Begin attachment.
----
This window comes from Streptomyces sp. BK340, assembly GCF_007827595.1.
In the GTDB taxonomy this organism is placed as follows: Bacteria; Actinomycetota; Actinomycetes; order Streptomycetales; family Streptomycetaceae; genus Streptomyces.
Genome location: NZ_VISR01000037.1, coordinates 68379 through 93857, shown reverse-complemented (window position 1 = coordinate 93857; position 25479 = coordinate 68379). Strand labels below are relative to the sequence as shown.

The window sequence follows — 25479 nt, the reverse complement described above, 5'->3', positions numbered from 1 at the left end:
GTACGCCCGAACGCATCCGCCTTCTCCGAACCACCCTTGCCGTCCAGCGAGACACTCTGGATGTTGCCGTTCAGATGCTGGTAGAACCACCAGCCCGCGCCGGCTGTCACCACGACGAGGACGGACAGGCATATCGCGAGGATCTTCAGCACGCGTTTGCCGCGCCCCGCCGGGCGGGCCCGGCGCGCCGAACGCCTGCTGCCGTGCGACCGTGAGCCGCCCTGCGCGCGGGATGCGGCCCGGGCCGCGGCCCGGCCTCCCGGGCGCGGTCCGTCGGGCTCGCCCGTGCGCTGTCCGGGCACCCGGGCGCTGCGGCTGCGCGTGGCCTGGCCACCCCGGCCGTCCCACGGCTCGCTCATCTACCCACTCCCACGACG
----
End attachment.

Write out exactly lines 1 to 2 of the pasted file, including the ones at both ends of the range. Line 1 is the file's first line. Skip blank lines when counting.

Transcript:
This window comes from Streptomyces sp. BK340, assembly GCF_007827595.1.
In the GTDB taxonomy this organism is placed as follows: Bacteria; Actinomycetota; Actinomycetes; order Streptomycetales; family Streptomycetaceae; genus Streptomyces.